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Librarian Blog

Butting out

I'm full of excellent advice on, among many other things, how to raise children.
Just ask me.
Go ahead and ask -- because you'll be the only person to have done so in my long tenure as a parent and grandparent. No child of mine or anyone else has ever asked me so much as a question about how to dispose of a dirty diaper, much less how to stop babies from playing all night and sleeping all day. And that's completely in spite of the fact that I do know these things.
Like your children and granchildren, mine know everything. Or they can afford to hire someone not related to me to tell them what to do.
I don't resent all this. Maybe they know that my advice at this stage in my life would be for them to relax and let their kids be kids, for the most part.
That's not a very satisfying answer to a quesion about how to get a kid to get along in kindergarten.
Although, I have learned recently that it is very sound advice, indeed. Alison Gopnik has written a book about letting kids be kids. It's called "The Gardener and the Carpenter: What the New Science of Child Development Tells Us About the Relationship Between Parents and Children." (Whew)
I read a review of the book in Sunday's New York Times.
I would buy the book, but won't.
Why should I? I could get better educated on my philosophy and still nobody would care.

Writerly art

More thoughts on the death of handwriting.
A couple of sessions ago, I wrote a brief obituary for the art or necessity of handwriting, particularly cursive. Research shows it is on the way out in classrooms all across the country, to be replace by instruction on typing, I guess.
Now comes Anne Trubeck, a professor at Oberlin, who takes a booklength rope to hang cursive until it is dead, dead, dead. Or so she thinks. Jessica K. Jenkins thinks not, in a book review published Sunday in The New York Times book section.
Jenkins' main argument is that cursive instruction or handwriting may be going away but shouldn't because brain studies show a positive link between writing by hand and accumulation of information and knowledge and because kids ought to write pretty.
Those may be unfair summarizations of what she writes, but they are close to her arguments.
The brain studies, if they rely on MRIs, may be unreliable. An article in the very same New York Times suggests that MRI brain studies don't get the results they intend for a variety of reasons. So, the jury seems to be out on that.
As for the artsy argument, it sounds pretty esoteric, unpersuasive -- just as are most arguments, alas, that suggest art has a value in the course of human existence, even the one posited by Keats: Truth is beauty, beauty truth. I mean, who cares about either these days unless one can make money off it.
Where does this leave us? Probably in the hands of people who don't get or don't care about the nuances of destroying cursive and handwriting but want to soldier on for the good of tomorrow's technological demands. One need not be a Luddite to see the folly in that.

Does cursive matter?

Well, does Latin?
Not any more, at least in mainstream education, even at the higher levels.
So, is the argument over whether cursive matters similar to an argument that was probably made 100 years go Latin still mattered?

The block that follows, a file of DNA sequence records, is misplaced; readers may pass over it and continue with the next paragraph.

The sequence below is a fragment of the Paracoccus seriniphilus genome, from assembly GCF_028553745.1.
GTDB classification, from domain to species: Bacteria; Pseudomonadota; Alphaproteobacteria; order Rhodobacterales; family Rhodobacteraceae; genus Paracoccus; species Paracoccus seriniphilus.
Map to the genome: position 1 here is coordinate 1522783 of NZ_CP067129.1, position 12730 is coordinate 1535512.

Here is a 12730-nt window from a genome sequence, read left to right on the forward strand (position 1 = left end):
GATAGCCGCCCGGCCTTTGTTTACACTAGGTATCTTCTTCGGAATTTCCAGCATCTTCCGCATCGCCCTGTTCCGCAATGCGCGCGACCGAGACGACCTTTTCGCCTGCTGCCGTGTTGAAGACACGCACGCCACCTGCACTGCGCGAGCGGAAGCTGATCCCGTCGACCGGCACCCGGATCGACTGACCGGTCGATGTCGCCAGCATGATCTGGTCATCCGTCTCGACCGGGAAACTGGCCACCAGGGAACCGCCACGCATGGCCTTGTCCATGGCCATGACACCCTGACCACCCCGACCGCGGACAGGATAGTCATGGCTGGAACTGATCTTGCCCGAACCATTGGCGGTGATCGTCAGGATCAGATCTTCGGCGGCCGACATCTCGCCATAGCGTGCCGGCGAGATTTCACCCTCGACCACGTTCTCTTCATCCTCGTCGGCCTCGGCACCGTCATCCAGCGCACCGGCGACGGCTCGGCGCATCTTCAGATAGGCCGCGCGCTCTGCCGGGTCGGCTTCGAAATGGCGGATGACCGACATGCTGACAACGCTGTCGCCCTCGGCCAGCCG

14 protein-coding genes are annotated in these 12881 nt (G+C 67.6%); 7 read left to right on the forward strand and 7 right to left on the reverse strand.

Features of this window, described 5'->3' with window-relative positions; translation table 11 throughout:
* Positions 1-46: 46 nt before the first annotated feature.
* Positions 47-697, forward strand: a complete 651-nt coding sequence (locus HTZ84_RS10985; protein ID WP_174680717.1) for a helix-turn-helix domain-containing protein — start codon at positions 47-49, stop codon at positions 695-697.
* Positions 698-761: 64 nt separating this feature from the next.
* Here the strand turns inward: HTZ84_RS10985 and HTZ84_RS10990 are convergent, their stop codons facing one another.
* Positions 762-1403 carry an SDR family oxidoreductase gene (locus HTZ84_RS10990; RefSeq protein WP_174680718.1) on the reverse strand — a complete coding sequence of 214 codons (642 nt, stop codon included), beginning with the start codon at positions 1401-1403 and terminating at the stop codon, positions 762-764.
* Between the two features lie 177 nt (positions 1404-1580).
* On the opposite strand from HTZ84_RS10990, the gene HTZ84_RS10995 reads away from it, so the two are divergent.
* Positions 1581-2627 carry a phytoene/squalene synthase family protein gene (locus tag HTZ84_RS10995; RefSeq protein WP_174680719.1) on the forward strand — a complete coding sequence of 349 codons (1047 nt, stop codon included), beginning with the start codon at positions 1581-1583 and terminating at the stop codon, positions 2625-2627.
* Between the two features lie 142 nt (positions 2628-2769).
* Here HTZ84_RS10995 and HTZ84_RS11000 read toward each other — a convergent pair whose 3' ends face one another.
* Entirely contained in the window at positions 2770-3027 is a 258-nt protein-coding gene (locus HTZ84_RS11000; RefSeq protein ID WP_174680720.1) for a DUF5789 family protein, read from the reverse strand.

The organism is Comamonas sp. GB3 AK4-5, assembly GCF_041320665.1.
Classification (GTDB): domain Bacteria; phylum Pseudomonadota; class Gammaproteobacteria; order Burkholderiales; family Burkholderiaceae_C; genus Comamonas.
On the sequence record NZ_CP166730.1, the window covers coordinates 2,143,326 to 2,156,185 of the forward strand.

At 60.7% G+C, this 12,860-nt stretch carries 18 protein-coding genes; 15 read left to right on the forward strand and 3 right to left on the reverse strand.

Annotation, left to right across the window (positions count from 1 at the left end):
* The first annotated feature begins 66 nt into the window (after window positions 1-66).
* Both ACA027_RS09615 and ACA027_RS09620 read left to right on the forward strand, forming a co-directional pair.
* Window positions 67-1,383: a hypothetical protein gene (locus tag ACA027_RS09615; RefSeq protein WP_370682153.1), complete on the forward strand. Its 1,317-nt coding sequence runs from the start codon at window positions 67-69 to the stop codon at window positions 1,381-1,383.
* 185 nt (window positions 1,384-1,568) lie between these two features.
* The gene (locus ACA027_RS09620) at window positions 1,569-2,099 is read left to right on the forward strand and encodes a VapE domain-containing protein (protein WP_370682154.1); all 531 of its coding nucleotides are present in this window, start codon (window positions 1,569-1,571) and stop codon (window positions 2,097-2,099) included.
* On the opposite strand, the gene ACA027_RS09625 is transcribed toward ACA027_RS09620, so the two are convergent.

Seems to me like it is.
The New York Times had another op-ed piece Sunday about the debate over the demise of cursive in elementary schools.
I think it's too late to debate. Pressure across the technological universe has built so overwhelmingly against cursive that there's no going back.
Et factum est ita.


One of our volunteers sells a lot of books on Amazon. She's very professional about what she does. And she offered recently to sell the book about the May 23, 2015, flood at Amazon just to see if there was any interest out there.
I'm happy to say that the first flood book she listed has now sold. Others, of course, are available.
Be aware, though, that there are two selling intiatives under way at Amazon. The one I'm talking about sells the book for $26.95. The other is trying to sell the book for $45. The lower figure is the best figure because you can buy the book from us for $20. We don't mail oiut copies. If we did, it would probably cost us close to $6.95 to do so. Obviously, someone is making a lot of money off the sale of a book that costs $20 for $45.
I'm not saying you shouldn't buy that $45 version. I'm just saying there is a much cheaper and more realistic option.
Or ...
You can come to Market Day next Saturday in Wimberley, and buy the book in person for a flat $20. I'll be there selling and signing the book.
So, stop by!

Not ranked

The United States may have ended the Olympic Games in Rio with the most medals won by any nation -- by far -- but ...
In other rankings, the U.S. may not set the standard.
For example: The Economist Intelligence Unit has just released its list of the most liveable cities in the world. The list is based on 30 factors that the Unit has tracked over time.
The most liveable city turns out to be Melbourne, Australia. Coming in second is Vienna, Austria. The next three are in Canada.
In the Top 10, three of the cities are in Australia, three are in Canada, one is in Germany, one in Austria, one in New Zealand and one in Finland.
Altogether, the most liveable cities are mid-sized and are in wealthier countries, according to The Economist.
I'm not at all surprised that American cities are not at the top of the list. Most of them are too crowded, poorly laid out, hard to get around in and downright ugly (think "Houston").
Not that these kinds of rankings will make much difference in where people decide to live. They are mainly going to follow jobs. Which is why Houston is so big and Austin so popular, even though not particularly liveable.
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